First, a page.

TPS®/ MIX ( Multi-session
Interactive eXecutive ) allows ASCII terminal users to run multiple UNIX® sessions
from one terminal. This mult-session capability provides an enormous
productivity boost. Users can create new sessions and toggle
between multiple sessions without having to exit one application,
drill into another application, exit that, and drill back down
into the original.
Help desk operators and system administrators will also find
TPS®/ MIX a powerful tool. The montor function
allows the help desk operator or system administrator to see
exactly the image that the user sees. The takeover function
allows the person to drive the application. Both are helpful
if you need to give training, product demonstrations, or “live” problem
TPS®/ MIX also comes with a menu builder application.
It is a great tool for creating menu style screens that can
be used by users that do not know UNIX®. With
the menu screen, users can select an item on the screen instead
of needing to know the appropriate UNIX® command.
and toggle between multiple UNIX® sessions,
the functionality to create menus, and the ability to monitor
and even take control of users sessions—makes TPS®/
MIX a powerful user and administrator tool.
- Allows users to run multiple sessions from one terminal
desk or system administrators can take control of or monitor
- Dynamic session creation and deletion
for users needing multiple sessions to applications
- Menu builder
program to allow access to programs when users are not familiar
- Several handy pop-up applications included
(such as a calculator, personal phone book, and calendar)
productivity boost for users who need access to multiple
- Provides extra security through its password protected
screen saver function
- Adds screen print and cut-and-paste
to any application
- From TPS® Systems — with 25+
year tradition of excellence in providing network software
and support for large global enterprises
TPS®/ MIX is ideal when:
- Using ASCII terminals
- Users need access to multiple applications
or portions of an application The monitor function can provide
help desk or training support
- Users are not UNIX® gurus
The monitor function allows a help desk operator or system administrator
to instantly see the exact same image that the user sees. The
monitor screen is updated in sync with the user screen. The
takeover function allows the help desk operator to drive the
Additional uses include training, security auditing, product
demonstrations and “live” problem determination for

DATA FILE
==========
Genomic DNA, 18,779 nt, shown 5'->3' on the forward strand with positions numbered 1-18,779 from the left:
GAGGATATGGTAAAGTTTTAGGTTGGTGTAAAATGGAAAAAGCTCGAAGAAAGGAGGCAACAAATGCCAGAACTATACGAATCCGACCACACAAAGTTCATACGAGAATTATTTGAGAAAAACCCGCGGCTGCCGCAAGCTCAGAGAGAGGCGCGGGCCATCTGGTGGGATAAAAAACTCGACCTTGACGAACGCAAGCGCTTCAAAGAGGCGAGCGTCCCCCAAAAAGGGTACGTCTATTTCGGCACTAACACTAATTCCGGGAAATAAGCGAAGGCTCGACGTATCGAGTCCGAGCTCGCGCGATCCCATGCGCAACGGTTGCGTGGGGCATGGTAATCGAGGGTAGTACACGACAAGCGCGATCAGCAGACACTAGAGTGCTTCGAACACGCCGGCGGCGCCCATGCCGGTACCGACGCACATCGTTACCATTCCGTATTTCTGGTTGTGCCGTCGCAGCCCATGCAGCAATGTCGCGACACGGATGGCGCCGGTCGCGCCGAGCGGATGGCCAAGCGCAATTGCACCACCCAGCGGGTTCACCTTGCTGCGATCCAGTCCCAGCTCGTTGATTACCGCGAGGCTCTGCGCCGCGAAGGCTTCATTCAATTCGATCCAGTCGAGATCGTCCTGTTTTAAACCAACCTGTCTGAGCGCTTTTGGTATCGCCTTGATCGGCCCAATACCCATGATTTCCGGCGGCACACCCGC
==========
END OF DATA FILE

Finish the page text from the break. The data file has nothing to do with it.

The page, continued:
Some customers have found the monitor capability to be a compelling
reason to use TPS®/ MIX even though their users
only work with a single session.
TPS®/ MIX provides a major productivity boost
for users who need access to multiple applications or multiple
areas within an application.
This occurs frequently. Examples include programmers working
with editors, compilers, target applications and pharmacists
working with multiple screens within a pharmacy application.
Importantly, it allows for effortless navigation through applications
and an easier means of remembering your location within an application.
In addition, “long” jobs can be run in the background.
TPS®/ MIX provides added functions for any application.
These include screen print and “cut and paste”.
TPS®/MIX provides extra security through its password
protected screen saver function.
TPS®/ MIX includes the "tpsmenu" program. This
is a menu-builder program that allows easy integration of multiple
applications. It is highly customizable and very useful for eliminating
the need for users to “know UNIX”.
"Tpsmenu" allows programs to be run in separate TPS®/
MIX sessions or in the current foreground or background.
TPS®/ MIX provides a set of pop-up applications
that run “on
top of” the currently executing application. These include
a handy calculator, personal phone book, calendar and broadcast
messages that do not disturb the application.
TPS®/ MIX emphasizes high-end user productivity
at the expense of some system resources.
TPS®/ MIX itself does use some memory for screen
images and related session information. It also generates an
extra process per user, for the keyboard task, and a process
per session to allow applications to execute in the background.
Disk space is not generally a problem since TPS®/MIX
uses less than 2 MB.
The effect of running multiple applications or copies of
an application for each terminal usually far outweighs the
memory and process impact of TPS®/ MIX itself.
When users navigate by switching sessions, no application activity
takes place. This can be important when the alternative, navigating
through the application, would generate multiple database accesses.